- The requirement at KU is that all faculty must earn the PASSHE Teaching Online Courses Certificate (TOCC)."
- Since the same proposal will be used for any instructor who will teach the course, the language not mention one specific individual who may not be the only one teaching it in future instantiations of the course.
- The members of the faculty who teach online courses have received training through their own graduate degree in technology and/or library science. In addition, faculty members have taken training programs via Quality matters, a faculty-centered, peer review process that is designed to certify the quality of online and blended courses. All faculty members have taken workshops through the Center for Enhancement of Teaching and Learning Technologies Center.
- University faculty members, who have a demonstrated research expertise in American politics as well as those who have extensive experience teaching American politics, will teach the course. Additionally, these members have extensive experience using web-based distance learning software, such as Desire2Learn (D2L), and have attended conferences/ workshops on best practices for integrating technology into political science courses.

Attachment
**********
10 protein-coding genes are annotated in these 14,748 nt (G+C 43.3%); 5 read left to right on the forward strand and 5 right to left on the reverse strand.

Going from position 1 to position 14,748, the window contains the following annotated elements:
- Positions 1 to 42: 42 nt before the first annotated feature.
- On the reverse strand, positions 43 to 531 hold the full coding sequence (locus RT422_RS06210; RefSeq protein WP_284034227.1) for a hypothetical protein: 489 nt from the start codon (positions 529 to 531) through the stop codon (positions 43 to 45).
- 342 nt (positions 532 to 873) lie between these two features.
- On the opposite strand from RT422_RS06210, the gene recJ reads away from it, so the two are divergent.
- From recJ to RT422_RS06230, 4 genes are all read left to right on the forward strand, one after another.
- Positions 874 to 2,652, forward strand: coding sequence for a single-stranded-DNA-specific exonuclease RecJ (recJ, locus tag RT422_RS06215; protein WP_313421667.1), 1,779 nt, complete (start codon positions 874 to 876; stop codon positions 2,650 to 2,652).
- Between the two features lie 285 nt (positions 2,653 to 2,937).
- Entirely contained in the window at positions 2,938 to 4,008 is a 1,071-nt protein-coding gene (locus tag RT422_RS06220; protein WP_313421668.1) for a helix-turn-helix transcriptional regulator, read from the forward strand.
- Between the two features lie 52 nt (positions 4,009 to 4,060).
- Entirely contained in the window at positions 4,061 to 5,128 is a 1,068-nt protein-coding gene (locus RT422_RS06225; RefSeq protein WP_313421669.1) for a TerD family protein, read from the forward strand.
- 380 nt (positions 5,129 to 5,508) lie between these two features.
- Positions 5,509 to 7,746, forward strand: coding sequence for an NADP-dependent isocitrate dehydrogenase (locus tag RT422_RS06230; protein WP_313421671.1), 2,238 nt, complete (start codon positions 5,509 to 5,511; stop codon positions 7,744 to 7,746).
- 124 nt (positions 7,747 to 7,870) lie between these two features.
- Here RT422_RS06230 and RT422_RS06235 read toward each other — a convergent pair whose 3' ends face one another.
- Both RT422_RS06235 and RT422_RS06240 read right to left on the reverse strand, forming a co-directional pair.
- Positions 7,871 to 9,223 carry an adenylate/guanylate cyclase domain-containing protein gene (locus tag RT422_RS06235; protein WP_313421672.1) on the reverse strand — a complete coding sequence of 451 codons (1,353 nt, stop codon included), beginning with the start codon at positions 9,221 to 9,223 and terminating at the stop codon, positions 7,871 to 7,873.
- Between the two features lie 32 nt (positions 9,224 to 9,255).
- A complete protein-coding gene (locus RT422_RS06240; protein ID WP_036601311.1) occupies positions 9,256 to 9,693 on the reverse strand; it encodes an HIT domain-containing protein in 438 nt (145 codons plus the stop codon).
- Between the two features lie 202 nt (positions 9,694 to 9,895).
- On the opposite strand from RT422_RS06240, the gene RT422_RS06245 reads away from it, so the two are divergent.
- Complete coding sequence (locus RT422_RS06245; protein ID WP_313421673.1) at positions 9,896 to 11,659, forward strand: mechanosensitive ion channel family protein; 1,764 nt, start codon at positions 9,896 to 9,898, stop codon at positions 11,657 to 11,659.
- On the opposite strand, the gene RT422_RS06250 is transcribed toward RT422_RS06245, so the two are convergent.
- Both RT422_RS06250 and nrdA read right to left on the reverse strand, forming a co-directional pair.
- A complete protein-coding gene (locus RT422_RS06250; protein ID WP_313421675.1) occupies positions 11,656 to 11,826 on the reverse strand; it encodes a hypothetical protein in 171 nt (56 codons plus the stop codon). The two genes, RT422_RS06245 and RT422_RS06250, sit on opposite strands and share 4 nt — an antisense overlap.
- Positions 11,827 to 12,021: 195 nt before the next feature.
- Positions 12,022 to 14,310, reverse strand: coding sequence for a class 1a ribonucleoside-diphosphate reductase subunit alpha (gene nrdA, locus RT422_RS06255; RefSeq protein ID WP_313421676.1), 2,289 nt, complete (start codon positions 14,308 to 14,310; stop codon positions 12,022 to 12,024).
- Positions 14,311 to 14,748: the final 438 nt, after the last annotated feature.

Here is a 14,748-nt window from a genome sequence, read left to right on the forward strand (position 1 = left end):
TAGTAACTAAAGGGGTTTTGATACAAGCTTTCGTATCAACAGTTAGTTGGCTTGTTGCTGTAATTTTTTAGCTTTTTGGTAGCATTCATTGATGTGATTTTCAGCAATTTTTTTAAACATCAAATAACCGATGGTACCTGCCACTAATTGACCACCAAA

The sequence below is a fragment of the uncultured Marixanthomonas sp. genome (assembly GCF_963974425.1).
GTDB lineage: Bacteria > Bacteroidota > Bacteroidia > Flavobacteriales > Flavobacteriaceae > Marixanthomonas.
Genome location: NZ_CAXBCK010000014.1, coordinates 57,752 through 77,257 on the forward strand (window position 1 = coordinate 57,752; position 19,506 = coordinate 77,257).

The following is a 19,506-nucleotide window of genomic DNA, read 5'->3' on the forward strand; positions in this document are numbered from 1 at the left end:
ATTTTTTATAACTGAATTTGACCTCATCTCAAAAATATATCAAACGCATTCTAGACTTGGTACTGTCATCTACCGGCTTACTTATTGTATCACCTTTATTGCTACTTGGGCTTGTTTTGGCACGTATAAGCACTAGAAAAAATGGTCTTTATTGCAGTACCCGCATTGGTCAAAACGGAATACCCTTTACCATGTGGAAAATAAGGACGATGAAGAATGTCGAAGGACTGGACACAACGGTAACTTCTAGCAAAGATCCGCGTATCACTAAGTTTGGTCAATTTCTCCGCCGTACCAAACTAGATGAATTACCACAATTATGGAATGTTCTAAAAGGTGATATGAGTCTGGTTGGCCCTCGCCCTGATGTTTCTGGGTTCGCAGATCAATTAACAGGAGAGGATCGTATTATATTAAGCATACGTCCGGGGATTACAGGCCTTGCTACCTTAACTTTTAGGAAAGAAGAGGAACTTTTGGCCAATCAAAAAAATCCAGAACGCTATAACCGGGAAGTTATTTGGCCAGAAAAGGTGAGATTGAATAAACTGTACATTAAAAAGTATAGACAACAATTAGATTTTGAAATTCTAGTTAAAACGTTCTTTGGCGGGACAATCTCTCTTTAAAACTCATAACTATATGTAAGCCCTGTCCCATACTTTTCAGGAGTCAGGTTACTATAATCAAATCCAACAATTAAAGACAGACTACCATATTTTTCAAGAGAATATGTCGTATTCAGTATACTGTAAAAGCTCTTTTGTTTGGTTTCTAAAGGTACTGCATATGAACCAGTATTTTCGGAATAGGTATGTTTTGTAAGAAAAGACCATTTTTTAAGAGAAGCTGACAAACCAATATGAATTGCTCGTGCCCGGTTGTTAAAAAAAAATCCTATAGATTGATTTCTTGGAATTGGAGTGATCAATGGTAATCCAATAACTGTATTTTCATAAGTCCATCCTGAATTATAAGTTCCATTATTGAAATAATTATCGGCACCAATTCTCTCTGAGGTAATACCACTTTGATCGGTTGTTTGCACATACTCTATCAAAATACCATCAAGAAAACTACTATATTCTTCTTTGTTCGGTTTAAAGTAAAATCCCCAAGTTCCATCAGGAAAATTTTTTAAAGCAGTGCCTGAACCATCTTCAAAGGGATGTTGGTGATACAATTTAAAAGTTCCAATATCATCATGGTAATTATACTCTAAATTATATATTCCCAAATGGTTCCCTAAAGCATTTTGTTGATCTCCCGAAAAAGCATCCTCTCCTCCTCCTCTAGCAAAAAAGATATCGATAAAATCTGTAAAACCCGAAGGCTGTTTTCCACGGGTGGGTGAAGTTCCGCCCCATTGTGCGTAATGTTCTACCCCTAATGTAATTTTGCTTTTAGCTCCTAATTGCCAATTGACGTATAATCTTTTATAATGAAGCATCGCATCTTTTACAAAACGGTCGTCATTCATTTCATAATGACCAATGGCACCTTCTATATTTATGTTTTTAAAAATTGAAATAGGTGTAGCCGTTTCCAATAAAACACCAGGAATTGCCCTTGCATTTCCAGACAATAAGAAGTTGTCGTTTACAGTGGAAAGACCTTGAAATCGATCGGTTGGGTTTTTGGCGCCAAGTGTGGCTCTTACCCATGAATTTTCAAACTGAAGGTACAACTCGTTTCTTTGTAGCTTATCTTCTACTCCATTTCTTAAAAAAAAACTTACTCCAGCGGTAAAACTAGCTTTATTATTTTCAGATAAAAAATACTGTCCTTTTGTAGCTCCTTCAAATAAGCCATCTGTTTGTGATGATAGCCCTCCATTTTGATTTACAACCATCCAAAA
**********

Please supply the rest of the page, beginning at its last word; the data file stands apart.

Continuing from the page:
- Describe the technologies that will be used to distribute the course and how they will be used.
- The distribution system is the course management application, Desire2Learn. The instructor will utilize functions of D2L such as online quizzes, Dropbox, podcasts, grade book, discussions, and groups.
- Students in the course will meet the course objectives through a variety of learning technologies including PowerPoint presentations, online film, electronic reserves, online websites, and online learning modules. This course will make use of Discussion Boards as a form of participation. D2L and electronic mail will be the primary means that course information is disseminated and discussed.